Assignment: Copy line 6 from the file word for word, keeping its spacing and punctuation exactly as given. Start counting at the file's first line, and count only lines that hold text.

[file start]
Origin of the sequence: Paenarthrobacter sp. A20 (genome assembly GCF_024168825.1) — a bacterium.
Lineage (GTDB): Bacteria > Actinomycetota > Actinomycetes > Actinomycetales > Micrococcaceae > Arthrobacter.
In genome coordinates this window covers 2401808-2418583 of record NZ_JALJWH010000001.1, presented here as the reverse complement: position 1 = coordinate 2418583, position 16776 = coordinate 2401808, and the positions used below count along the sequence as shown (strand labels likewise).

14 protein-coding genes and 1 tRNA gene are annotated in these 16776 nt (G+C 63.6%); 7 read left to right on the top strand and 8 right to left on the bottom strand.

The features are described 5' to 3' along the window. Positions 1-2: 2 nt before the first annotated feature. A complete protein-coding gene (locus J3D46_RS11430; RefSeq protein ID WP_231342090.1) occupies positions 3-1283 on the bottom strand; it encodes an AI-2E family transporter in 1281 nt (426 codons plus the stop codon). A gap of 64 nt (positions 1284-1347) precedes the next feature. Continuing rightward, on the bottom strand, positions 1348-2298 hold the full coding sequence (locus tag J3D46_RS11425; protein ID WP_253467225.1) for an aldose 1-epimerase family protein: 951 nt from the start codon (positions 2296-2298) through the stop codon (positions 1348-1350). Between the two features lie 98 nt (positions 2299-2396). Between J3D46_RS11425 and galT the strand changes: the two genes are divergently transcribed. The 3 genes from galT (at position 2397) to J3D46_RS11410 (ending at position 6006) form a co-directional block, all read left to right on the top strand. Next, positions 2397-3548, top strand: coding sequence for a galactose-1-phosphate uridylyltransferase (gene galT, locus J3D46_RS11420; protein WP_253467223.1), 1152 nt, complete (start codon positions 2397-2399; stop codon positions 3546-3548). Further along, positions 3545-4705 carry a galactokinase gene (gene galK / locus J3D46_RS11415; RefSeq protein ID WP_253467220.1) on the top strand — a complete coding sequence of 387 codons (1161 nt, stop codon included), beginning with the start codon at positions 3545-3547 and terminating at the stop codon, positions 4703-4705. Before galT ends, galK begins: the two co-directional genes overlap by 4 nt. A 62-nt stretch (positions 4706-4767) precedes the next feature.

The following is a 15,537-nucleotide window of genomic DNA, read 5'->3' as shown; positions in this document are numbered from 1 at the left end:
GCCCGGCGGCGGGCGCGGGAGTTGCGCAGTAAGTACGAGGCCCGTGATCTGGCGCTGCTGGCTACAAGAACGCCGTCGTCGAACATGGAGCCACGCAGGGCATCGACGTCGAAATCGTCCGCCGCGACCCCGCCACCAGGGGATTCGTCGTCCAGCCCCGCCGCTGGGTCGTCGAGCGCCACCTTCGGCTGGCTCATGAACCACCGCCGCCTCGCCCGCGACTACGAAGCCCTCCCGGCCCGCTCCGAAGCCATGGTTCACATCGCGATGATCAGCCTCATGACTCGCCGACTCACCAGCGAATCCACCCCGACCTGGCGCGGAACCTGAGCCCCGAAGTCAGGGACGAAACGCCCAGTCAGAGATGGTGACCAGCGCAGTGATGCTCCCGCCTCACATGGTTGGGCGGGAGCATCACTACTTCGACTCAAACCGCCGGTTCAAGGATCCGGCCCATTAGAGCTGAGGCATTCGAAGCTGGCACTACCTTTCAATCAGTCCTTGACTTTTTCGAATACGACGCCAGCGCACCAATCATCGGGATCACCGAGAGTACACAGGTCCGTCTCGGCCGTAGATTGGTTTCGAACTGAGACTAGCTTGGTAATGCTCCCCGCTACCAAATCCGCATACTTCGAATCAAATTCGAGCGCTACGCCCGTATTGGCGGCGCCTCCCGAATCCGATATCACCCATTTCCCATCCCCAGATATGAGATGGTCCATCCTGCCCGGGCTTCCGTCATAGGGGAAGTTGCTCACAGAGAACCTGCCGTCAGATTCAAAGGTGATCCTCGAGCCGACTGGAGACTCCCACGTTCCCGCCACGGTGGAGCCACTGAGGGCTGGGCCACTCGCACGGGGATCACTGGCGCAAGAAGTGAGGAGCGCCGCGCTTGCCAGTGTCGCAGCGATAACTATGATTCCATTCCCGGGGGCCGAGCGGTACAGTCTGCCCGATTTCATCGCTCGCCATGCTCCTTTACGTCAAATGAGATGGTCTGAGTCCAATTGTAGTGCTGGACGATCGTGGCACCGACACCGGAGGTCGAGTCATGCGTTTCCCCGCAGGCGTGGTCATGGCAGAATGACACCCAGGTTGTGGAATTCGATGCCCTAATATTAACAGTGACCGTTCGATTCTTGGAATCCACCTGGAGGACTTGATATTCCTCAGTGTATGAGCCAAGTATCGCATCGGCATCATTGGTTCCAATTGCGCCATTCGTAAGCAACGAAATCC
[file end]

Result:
The following is a 15,537-nucleotide window of genomic DNA, read 5'->3' as shown; positions in this document are numbered from 1 at the left end: